By updating your project pages, it also sends a signal to Google that the content is fresh, and relevant, so the page will rise in search result rankings.

Write a case study or post-occupancy evaluation.

A solid case study is the ultimate self promotion tool. You’re able to educate people, explain how you solve problems, and encourage leads to convert all in a single document.

Everyone wants a peek behind the curtain. Everyone wants to see how the magic trick is done. The case study is the perfect way to give them access: to give them a ‘free preview’ of what it is to work with you.

How you write a case study: make it a story about your client.

Every great story needs a hero, and nine times out of ten, your hero is going to be your client. They're the ones who have the challenges that we can solve. Remember, stories are all about challenges.

Your challenge is to write the story around their needs, not your creative pursuits.

The framework below was invented by The Futur, and I think it's a great fit for the architectural narrative.

The Goal: Introduce the client and the site. Start painting the picture of your hero's current normal, and their goals.

The Compelling Event: Paint the picture of what spurred the hero into action. What was the last straw? Why build a new project? Why use an architect? Why you?

The Gap: Explain the process of trying to achieve the goal or solve the problem. Talk about your process like your reader is really smart, but just doesn't know much about the architectural design process (who can blame them).

The Rollout: What were the challenges of delivering the project? How did the hero of the story feel about these challenges? What was your role?

The Gain: Illustrate the impact of the work on the hero's life. How have you improved things in their world? Have you solved the problem?

You can upload the case study as a separate page, like Mihaly Slocombe have, and link to it in your menu. Or you could create a blog post, and link to it from the project page.

Pitch the project to journalists.

Architects give up too soon on their journalist outreach. We usually just email a few editors at our favourite magazines, then call it a day.

The easiest marketing win for the firms I work with is going back to an old project, creating a media kit (or using Bowerbird to save time), then emailing or submitting it to a wide range of journalists.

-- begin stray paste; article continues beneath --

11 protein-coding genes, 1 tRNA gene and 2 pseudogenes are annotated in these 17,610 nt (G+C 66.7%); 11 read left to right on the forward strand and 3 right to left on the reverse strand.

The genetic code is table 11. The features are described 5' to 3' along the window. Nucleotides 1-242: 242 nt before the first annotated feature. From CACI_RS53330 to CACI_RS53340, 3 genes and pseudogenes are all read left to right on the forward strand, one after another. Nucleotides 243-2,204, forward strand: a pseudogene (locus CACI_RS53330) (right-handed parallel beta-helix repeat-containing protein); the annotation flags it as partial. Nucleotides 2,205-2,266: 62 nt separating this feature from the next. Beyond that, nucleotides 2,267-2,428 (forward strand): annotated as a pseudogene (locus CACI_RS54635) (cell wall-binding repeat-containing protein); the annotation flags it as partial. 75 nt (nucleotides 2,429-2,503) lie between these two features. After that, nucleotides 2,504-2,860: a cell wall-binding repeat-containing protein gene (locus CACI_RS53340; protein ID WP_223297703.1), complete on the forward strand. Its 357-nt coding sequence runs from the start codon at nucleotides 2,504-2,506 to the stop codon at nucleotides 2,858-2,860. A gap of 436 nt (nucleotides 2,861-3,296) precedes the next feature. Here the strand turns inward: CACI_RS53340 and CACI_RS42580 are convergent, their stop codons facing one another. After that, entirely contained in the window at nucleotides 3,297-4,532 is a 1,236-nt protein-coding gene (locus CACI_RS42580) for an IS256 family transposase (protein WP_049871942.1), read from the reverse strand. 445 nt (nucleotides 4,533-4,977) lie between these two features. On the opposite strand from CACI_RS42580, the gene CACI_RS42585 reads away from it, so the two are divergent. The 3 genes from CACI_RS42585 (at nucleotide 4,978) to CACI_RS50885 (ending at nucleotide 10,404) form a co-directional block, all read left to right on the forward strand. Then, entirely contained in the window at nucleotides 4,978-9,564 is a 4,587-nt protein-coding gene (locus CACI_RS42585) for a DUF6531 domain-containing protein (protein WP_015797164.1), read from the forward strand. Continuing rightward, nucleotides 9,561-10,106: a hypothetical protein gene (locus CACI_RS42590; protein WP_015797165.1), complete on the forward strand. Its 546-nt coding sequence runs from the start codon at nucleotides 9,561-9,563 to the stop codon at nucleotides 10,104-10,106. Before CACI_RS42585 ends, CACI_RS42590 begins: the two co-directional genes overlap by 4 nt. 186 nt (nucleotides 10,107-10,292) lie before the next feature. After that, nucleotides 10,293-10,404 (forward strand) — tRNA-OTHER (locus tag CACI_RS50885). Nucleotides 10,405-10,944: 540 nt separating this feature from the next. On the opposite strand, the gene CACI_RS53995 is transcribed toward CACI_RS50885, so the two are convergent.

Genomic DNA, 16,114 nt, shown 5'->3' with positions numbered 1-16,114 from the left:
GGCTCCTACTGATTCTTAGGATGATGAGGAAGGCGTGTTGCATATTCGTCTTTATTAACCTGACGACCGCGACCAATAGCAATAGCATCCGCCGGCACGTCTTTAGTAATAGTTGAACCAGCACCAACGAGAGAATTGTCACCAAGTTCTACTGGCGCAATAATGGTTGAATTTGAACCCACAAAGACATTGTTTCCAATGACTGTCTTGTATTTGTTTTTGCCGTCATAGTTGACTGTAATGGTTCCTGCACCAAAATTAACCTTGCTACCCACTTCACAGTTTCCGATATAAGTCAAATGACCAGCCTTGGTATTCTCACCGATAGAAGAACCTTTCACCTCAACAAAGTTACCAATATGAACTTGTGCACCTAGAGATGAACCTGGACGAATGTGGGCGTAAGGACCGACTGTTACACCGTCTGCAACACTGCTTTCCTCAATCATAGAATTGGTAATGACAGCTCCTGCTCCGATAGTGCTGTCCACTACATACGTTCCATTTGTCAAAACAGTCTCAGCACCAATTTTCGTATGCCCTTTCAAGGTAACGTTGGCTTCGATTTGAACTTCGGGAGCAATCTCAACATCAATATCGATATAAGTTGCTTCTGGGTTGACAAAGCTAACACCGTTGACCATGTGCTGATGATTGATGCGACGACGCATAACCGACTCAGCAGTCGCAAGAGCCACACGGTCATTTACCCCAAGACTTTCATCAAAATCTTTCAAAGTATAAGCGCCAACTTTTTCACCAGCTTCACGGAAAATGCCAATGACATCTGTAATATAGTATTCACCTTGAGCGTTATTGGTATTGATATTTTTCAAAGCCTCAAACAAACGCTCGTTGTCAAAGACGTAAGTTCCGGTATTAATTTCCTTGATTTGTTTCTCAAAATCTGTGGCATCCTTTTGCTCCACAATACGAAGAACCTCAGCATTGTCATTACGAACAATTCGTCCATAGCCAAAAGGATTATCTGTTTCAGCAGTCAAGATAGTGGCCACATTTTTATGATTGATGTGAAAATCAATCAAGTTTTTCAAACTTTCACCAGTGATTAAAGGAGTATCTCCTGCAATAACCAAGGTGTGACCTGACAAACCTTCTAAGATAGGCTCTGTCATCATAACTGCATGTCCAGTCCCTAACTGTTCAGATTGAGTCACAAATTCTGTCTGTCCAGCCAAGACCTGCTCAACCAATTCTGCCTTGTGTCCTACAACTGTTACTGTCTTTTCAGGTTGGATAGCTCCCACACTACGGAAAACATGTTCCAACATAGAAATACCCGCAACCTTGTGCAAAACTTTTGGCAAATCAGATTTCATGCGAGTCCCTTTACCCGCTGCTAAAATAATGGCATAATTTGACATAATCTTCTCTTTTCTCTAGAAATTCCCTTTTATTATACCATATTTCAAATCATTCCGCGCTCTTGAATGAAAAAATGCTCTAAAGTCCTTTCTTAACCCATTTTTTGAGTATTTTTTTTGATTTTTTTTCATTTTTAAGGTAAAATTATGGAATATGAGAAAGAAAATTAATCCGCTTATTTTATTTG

It's particularly important to also pitch these older projects, once updated, to the press who may have missed the project the first time around. Clients of mine have had enormous success publishing three, four, or five year old projects in some of the world's most read online architecture publications by just reaching out.

Republish the project on social media.

Most firms have enough photography gathering dust on their hard drives to keep their Instagram active 365 days of the year. Yet, we've somehow convinced ourselves that each project, and each photo, only deserves one post before they're done for good.

Of course, we worry that people get bored of seeing the same project too many times. But here's the entire battle of social media: almost nobody sees anything you post in the first place.

On Instagram, as few as 10% of your followers reliably see your latest posts, let alone people who don't follow you yet (or know you exist).

As your audience grows and changes over time, and you post on different days, and different times, using different captions and hashtags - you can safely post the same image many times per year to help sustain the attention that project is receiving.

This is particularly true if you're also improving project pages, writing case studies, recording films, taking new project photos and getting published in new places for the first time. These are perfect opportunities to schedule a new Instagram posts to let your audience know what's happening.

I'd encourage you to always think of new ways to re-use, recycle and re-post your old projects photos.

Conclusion

It's quite common for architects to always focus their attention on sharing new projects with the world. But, sometimes improving the presentation and awareness of our existing projects can be just as fruitful, if not more.

By revisiting old projects in the months between new projects, you'll be more consistent with your marketing, remain top-of-mind for longer, and be rewarded with more sustainable business results as your brand grows sustainably over time.

Author

Dave Sharp

Dave is a marketing consultant who gives architecture firms the strategy, tools, and habits they need to attract better clients.